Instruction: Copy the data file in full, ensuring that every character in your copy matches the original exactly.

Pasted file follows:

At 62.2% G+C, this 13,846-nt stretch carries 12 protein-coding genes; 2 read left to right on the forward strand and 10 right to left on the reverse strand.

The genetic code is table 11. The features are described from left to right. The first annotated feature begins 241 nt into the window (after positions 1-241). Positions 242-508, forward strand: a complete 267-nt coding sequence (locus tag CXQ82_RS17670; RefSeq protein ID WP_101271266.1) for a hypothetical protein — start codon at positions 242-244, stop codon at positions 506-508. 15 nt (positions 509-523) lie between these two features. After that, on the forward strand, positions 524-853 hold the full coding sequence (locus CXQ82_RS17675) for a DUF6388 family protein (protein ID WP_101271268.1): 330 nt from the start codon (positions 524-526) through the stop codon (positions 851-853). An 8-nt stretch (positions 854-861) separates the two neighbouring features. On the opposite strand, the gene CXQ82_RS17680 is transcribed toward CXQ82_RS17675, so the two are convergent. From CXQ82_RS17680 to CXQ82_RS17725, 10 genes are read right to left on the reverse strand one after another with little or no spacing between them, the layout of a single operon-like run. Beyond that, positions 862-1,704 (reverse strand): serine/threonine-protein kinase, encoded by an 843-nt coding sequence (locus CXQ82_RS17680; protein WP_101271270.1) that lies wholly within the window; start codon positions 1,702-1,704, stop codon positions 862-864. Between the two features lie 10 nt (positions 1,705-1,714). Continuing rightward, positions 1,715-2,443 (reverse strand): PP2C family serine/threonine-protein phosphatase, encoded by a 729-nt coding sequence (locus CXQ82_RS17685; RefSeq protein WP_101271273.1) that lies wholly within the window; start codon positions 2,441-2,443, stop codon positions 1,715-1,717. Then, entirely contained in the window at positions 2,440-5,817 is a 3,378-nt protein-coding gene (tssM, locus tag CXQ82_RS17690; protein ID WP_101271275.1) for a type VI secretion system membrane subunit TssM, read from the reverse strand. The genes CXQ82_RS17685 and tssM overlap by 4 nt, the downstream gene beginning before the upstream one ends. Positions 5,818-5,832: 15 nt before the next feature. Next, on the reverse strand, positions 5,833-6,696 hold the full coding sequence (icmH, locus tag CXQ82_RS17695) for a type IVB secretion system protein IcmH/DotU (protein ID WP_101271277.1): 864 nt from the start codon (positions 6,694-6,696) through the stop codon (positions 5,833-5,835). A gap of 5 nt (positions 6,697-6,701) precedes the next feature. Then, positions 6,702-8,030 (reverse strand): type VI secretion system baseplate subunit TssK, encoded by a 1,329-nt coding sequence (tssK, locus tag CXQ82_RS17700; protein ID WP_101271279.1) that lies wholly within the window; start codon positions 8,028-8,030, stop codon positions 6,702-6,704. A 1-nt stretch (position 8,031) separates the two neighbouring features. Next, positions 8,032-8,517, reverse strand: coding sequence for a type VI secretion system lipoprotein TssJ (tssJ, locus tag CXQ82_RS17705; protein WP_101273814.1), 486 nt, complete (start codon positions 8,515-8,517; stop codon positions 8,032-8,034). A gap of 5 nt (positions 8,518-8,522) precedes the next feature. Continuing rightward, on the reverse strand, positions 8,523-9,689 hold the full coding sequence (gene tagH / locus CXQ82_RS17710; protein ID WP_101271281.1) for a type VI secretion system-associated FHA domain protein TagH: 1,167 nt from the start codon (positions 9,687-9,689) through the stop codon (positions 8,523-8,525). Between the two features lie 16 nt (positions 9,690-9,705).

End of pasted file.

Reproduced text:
At 62.2% G+C, this 13,846-nt stretch carries 12 protein-coding genes; 2 read left to right on the forward strand and 10 right to left on the reverse strand.

The genetic code is table 11. The features are described from left to right. The first annotated feature begins 241 nt into the window (after positions 1-241). Positions 242-508, forward strand: a complete 267-nt coding sequence (locus tag CXQ82_RS17670; RefSeq protein ID WP_101271266.1) for a hypothetical protein — start codon at positions 242-244, stop codon at positions 506-508. 15 nt (positions 509-523) lie between these two features. After that, on the forward strand, positions 524-853 hold the full coding sequence (locus CXQ82_RS17675) for a DUF6388 family protein (protein ID WP_101271268.1): 330 nt from the start codon (positions 524-526) through the stop codon (positions 851-853). An 8-nt stretch (positions 854-861) separates the two neighbouring features. On the opposite strand, the gene CXQ82_RS17680 is transcribed toward CXQ82_RS17675, so the two are convergent. From CXQ82_RS17680 to CXQ82_RS17725, 10 genes are read right to left on the reverse strand one after another with little or no spacing between them, the layout of a single operon-like run. Beyond that, positions 862-1,704 (reverse strand): serine/threonine-protein kinase, encoded by an 843-nt coding sequence (locus CXQ82_RS17680; protein WP_101271270.1) that lies wholly within the window; start codon positions 1,702-1,704, stop codon positions 862-864. Between the two features lie 10 nt (positions 1,705-1,714). Continuing rightward, positions 1,715-2,443 (reverse strand): PP2C family serine/threonine-protein phosphatase, encoded by a 729-nt coding sequence (locus CXQ82_RS17685; RefSeq protein WP_101271273.1) that lies wholly within the window; start codon positions 2,441-2,443, stop codon positions 1,715-1,717. Then, entirely contained in the window at positions 2,440-5,817 is a 3,378-nt protein-coding gene (tssM, locus tag CXQ82_RS17690; protein ID WP_101271275.1) for a type VI secretion system membrane subunit TssM, read from the reverse strand. The genes CXQ82_RS17685 and tssM overlap by 4 nt, the downstream gene beginning before the upstream one ends. Positions 5,818-5,832: 15 nt before the next feature. Next, on the reverse strand, positions 5,833-6,696 hold the full coding sequence (icmH, locus tag CXQ82_RS17695) for a type IVB secretion system protein IcmH/DotU (protein ID WP_101271277.1): 864 nt from the start codon (positions 6,694-6,696) through the stop codon (positions 5,833-5,835). A gap of 5 nt (positions 6,697-6,701) precedes the next feature. Then, positions 6,702-8,030 (reverse strand): type VI secretion system baseplate subunit TssK, encoded by a 1,329-nt coding sequence (tssK, locus tag CXQ82_RS17700; protein ID WP_101271279.1) that lies wholly within the window; start codon positions 8,028-8,030, stop codon positions 6,702-6,704. A 1-nt stretch (position 8,031) separates the two neighbouring features. Next, positions 8,032-8,517, reverse strand: coding sequence for a type VI secretion system lipoprotein TssJ (tssJ, locus tag CXQ82_RS17705; protein WP_101273814.1), 486 nt, complete (start codon positions 8,515-8,517; stop codon positions 8,032-8,034). A gap of 5 nt (positions 8,518-8,522) precedes the next feature. Continuing rightward, on the reverse strand, positions 8,523-9,689 hold the full coding sequence (gene tagH / locus CXQ82_RS17710; protein ID WP_101271281.1) for a type VI secretion system-associated FHA domain protein TagH: 1,167 nt from the start codon (positions 9,687-9,689) through the stop codon (positions 8,523-8,525). Between the two features lie 16 nt (positions 9,690-9,705).